Opportunities for Improving Program Planning for Photovoltaic Research and Development

EMD-79-40: Published: Apr 19, 1979. Publicly Released: Apr 19, 1979.

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In a survey of the solar photovoltaic program of the Department of Energy (DOE), GAO attempted to identify ways to improve the development of photovoltaic devices. These devices, which convert sunlight directly to electricity, are at present too expensive to be of much help in solving the Nation's energy problems. Congress added new impetus to the program in 1978 by passing an act in support of a 10-year photovoltaic program and set specific objectives for the program. These objectives include: (1) reaching a total annual U.S. production of solar photovoltaic energy systems equivalent to 2 million peak kilowatts by fiscal year (FY) 1988; and (2) reducing the average cost of installed systems to $1 per peak watt by FY 1988.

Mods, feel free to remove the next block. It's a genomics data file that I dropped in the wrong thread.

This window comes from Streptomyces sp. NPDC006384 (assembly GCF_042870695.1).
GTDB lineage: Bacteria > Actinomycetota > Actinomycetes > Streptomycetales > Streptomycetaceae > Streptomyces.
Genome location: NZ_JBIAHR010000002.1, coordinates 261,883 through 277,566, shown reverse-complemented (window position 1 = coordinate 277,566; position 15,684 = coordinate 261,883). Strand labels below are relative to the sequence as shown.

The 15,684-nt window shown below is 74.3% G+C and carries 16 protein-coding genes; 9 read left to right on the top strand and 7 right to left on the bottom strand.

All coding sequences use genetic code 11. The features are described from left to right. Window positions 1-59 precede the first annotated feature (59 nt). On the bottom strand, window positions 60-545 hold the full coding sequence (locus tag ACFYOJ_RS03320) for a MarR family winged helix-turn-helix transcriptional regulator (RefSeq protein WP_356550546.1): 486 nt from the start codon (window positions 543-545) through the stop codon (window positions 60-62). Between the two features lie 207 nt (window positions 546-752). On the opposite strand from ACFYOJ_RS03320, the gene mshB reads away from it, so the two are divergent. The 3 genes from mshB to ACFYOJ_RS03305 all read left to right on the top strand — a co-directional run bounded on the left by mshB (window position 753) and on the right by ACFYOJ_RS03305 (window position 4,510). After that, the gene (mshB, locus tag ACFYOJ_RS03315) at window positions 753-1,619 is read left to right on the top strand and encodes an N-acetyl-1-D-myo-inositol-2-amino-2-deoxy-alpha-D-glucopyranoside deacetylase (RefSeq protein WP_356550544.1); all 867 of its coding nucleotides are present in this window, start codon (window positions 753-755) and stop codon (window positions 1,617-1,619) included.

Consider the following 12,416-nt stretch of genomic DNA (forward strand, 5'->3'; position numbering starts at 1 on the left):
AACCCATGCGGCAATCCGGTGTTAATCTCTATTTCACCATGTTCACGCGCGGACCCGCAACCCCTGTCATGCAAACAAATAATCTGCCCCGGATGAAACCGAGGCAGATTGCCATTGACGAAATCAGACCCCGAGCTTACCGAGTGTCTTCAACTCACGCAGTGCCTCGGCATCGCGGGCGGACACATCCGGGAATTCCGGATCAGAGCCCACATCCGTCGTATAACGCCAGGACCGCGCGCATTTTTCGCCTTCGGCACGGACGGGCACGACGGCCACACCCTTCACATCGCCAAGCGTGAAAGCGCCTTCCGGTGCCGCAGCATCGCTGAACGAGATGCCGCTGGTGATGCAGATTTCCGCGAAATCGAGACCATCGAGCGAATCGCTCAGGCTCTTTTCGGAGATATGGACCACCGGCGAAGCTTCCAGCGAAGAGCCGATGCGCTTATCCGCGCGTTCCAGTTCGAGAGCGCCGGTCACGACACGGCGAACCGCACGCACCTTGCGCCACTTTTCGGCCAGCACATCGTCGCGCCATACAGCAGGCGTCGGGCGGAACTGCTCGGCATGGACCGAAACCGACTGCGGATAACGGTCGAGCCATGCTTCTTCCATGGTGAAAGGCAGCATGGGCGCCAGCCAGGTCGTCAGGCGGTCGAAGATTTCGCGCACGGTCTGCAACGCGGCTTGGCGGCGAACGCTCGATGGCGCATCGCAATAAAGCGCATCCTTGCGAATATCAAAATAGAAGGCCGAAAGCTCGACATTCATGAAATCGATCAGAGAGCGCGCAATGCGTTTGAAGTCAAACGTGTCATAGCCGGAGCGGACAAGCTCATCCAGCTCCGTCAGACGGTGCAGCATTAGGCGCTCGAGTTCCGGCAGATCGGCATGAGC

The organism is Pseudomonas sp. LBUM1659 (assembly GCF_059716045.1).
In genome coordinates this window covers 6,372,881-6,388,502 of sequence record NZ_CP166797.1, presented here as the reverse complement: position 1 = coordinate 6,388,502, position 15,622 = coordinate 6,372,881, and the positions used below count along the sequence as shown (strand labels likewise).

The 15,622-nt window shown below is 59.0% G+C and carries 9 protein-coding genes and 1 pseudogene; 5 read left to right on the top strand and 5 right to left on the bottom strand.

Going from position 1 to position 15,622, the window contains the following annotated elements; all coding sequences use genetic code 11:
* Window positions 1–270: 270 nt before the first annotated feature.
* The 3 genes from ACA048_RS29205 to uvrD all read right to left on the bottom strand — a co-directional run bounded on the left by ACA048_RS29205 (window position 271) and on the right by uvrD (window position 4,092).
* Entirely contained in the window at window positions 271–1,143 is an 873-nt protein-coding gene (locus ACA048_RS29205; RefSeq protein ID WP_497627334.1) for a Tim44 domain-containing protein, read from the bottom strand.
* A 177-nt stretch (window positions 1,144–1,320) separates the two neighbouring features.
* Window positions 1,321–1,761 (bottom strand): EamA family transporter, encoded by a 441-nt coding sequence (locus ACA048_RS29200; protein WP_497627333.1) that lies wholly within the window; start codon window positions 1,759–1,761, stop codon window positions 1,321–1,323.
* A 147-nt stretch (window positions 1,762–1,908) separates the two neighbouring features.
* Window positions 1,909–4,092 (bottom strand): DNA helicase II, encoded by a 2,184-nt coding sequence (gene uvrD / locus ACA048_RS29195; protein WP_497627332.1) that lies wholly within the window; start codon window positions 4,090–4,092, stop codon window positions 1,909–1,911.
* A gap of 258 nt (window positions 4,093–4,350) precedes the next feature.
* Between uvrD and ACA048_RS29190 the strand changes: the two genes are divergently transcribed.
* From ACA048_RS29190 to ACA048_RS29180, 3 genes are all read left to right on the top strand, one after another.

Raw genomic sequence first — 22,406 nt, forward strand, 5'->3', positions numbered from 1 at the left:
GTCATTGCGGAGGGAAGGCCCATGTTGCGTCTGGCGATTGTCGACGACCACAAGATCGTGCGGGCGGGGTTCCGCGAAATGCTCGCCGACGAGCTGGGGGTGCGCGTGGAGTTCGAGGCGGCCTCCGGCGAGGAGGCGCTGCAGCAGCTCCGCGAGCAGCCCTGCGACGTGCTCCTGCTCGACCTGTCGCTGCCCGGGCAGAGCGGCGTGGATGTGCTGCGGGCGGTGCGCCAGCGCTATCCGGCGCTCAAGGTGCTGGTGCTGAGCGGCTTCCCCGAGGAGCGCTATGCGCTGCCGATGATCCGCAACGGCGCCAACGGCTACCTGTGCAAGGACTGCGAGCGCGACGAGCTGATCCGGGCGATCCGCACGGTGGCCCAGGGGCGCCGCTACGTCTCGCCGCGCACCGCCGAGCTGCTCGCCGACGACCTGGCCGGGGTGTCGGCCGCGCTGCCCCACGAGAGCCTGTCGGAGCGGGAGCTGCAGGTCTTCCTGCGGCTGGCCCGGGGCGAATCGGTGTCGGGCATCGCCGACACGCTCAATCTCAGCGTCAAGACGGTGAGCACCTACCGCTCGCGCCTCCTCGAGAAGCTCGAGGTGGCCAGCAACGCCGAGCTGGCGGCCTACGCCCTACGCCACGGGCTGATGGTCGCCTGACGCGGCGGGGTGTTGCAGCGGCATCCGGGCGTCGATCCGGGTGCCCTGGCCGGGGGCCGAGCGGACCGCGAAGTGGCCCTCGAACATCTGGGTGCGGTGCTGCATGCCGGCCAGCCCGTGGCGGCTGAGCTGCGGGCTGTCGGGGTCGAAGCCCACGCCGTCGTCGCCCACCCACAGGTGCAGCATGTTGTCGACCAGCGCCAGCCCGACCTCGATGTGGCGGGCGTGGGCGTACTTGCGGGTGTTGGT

Photovoltaic energy systems consist of more than photovoltaic arrays, or solar cells mounted on a backing. The price of a photovoltaic energy system includes also the following nonarray costs: (1) site preparation; (2) electrical equipment such as wiring and voltage regulator; (3) supporting structures; and (4) installation of the device. In addition, batteries used for energy storage are generally needed. These nonarray costs represent a substantial portion of a photovoltaic energy system's entire cost. A strategy has been developed for reducing nonarray components, but precise cost reduction goals for nonarray components are needed. To implement the test and application element of the program, DOE solicits ideas for using photovoltaic energy systems for industry and universities via Program Research and Development Announcements (PRDA). These PRDA are broad in scope in order to generate ideas for using photovoltaic devices, but they do not specify exactly what type of photovoltaic energy system DOE wants demonstrated. Since PRDA are limited to photovoltaic energy applications in the 20-500 kilowatt range, and the residential applications would require only about 10 kilowatts of power, most residential applications are automatically excluded from PRDA. GAO believes that demonstrating photovoltaic systems on residential housing is also important.

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